Burp Suite User Forum

Create new post

False positives due to non-encoded parameters

floyd | Last updated: Mar 08, 2016 01:51PM UTC

This is probably related to the new features implemented when http://blog.portswigger.net/2015/11/xss-in-hidden-input-fields.html was written. It seems to be that some new features of the active scanner are incorrectly sending payloads non-encoded and therefore produce false positives. An URL in the issue tab includes this kind of injection, visible 1:1 like this in the "request" part of the issue: http://example.com/?[...]n1rx3"accesskey="x"onclick="alert(1)"//hbbq Although the website is reflecting the " and this might lead to Cross Site Scripting and the finding is correct in Burp (the server *does* send it back like that), it is not in practice I think. Most browsers will encode the " to %22 before sending it to the server. In this case the server will send back %22. This is as well the case for Firefox, but the finding according to burp reads: The value of the AZERROR request parameter is copied into the value of an HTML tag attribute which is encapsulated in double quotation marks. The payload n1rx3"accesskey="x"onclick="alert(1)"//hbbq6 was submitted in the AZERROR parameter. This input was echoed unmodified in the application's response. This proof-of-concept attack demonstrates that it is possible to inject arbitrary JavaScript into the application's response. The proof-of-concept attack demonstrated uses the onclick event handler and the accesskey attribute to introduce arbitrary JavaScript into the document. Note that this technique requires the victim to trigger the access key using the key combination ALT+SHIFT+X in Windows/Linux and CTRL+ALT+X on OS X. It is specific to Firefox, and it will not work on other browsers. Note that a redirection occurred between the attack request and the response containing the echoed input. It is necessary to follow this redirection for the attack to succeed. When the attack is carried out via a browser, the redirection will be followed automatically. When I try the XSS in a Firefox manually (request - copy URL - paste into Firefox), I get the following HTML content from the server back (obviously no XSS): NOn1rx3%22accesskey=%22x%22onclick=%22alert(1)%22//hbbq6"> Same for Safari. However, the XSS *does* kind of work in Internet Explorer, when I request the same URL (IE is not encoding " to %22 it seems): <input name="target" accesskey="x" type="hidden" value="HTTPS://b2b.roche.com/google-rochepoc?resumePath=%2fidp%2fresumeSAML20%2fidp%2fSSO.pinglhurp" e42de"="" #nclick="alert(1)"> And when I turn off the XSS filter of Internet Explorer: <input name="target" accesskey="x" onclick="alert(1)" type="hidden" value="HTTPS://b2b.roche.com/google-rochepoc?resumePath=%2fidp%2fresumeSAML20%2fidp%2fSSO.pinglhurp" e42de"=""> However, as we already know, accesskey is not exploitable on IE :( So after all this is a non-exploitable XSS :(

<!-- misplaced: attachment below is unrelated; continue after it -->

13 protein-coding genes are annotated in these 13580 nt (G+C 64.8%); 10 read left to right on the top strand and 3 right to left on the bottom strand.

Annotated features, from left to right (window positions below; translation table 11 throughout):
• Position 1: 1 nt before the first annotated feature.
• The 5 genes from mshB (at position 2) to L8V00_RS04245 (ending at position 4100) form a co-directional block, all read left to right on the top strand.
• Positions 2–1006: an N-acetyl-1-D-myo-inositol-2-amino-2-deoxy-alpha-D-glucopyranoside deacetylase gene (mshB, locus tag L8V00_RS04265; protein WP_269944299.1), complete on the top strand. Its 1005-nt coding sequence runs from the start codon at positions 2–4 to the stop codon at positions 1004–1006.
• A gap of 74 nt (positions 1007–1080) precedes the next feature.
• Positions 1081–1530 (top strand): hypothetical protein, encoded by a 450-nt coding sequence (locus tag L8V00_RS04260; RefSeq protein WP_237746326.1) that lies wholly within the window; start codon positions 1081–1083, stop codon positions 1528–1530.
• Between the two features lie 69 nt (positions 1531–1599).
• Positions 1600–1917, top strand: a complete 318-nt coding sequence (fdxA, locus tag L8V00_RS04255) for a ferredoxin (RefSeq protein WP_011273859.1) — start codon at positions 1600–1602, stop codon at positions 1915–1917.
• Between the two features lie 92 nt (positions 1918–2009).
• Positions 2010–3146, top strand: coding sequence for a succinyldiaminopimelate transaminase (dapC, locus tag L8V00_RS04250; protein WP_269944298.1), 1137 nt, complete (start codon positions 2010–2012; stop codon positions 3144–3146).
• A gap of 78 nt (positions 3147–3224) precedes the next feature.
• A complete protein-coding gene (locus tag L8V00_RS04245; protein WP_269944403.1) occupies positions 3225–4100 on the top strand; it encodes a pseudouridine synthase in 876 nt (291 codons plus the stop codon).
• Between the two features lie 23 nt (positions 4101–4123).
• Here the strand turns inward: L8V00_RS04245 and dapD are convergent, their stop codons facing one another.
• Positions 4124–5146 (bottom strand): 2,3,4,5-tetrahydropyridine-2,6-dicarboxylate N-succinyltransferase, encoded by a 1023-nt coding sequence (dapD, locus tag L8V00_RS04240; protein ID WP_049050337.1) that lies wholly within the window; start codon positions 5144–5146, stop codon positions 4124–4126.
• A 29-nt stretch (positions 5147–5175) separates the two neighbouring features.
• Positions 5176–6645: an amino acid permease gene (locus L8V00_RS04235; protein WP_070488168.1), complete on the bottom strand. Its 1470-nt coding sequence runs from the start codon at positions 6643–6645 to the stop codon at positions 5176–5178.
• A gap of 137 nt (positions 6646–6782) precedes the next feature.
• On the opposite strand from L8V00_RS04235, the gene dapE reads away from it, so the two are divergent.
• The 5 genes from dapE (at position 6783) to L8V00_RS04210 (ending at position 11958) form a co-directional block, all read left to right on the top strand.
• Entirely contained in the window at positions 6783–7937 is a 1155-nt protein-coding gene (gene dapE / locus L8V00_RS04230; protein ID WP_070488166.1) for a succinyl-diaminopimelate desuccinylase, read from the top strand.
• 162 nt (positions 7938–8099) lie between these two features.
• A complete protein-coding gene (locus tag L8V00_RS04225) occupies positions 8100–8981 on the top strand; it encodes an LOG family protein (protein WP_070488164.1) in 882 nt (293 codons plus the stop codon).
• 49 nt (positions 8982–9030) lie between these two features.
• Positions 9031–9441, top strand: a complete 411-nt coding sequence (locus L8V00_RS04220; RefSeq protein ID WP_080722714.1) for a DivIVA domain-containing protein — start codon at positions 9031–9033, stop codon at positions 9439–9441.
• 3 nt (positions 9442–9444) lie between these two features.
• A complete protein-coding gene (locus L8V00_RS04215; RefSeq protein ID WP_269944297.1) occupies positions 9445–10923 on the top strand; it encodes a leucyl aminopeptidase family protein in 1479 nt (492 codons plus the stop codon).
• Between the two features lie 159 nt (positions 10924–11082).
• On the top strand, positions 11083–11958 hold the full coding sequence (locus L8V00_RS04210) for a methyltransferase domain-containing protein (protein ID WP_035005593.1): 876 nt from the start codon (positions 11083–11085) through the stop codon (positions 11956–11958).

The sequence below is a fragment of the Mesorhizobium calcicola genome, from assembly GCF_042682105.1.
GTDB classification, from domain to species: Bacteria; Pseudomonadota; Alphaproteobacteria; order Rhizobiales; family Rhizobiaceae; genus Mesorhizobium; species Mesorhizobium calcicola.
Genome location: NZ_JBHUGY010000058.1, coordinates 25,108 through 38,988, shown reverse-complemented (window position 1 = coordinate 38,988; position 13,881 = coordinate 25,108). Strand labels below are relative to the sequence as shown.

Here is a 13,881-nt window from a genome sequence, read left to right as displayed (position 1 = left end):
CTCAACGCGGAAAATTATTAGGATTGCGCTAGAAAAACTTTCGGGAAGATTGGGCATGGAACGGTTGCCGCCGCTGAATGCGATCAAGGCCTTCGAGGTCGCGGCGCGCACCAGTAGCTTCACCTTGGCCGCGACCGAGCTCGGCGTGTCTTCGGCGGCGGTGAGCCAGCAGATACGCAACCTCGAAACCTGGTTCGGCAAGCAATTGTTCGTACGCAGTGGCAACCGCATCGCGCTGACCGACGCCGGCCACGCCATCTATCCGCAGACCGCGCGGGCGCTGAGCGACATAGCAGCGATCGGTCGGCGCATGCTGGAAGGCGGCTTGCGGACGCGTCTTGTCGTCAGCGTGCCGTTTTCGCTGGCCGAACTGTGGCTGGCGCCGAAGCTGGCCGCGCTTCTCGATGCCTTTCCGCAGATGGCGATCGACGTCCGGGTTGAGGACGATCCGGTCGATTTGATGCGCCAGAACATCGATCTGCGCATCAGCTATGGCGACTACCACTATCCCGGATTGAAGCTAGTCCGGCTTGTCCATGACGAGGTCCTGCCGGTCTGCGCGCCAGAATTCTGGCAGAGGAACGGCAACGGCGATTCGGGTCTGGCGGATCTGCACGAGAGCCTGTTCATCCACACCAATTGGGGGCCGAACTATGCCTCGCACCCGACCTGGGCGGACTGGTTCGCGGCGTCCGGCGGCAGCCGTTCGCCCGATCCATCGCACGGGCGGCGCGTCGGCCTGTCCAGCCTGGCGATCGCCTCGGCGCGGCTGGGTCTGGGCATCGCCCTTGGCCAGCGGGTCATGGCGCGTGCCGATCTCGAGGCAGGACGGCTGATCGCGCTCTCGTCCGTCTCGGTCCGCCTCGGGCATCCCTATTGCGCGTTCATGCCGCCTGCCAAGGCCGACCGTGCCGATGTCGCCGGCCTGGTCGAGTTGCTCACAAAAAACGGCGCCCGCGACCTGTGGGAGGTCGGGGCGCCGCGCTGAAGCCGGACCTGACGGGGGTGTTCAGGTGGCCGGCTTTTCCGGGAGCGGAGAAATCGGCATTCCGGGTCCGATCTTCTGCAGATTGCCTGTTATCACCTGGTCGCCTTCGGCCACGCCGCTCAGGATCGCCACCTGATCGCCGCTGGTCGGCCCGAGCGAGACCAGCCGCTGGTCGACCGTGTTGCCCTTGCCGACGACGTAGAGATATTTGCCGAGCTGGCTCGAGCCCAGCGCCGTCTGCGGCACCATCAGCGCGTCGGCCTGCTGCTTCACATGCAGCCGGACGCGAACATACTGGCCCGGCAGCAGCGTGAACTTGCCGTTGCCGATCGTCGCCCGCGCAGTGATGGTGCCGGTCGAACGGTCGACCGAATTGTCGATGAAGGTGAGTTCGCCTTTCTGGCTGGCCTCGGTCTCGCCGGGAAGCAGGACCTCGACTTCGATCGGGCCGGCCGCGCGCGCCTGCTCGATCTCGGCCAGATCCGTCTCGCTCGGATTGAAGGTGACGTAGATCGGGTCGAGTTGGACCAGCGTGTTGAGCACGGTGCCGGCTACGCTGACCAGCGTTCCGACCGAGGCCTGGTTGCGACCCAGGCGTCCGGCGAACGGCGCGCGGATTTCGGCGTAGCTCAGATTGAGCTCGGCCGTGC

You must be an existing, logged-in customer to reply to a thread. Please email us for additional support.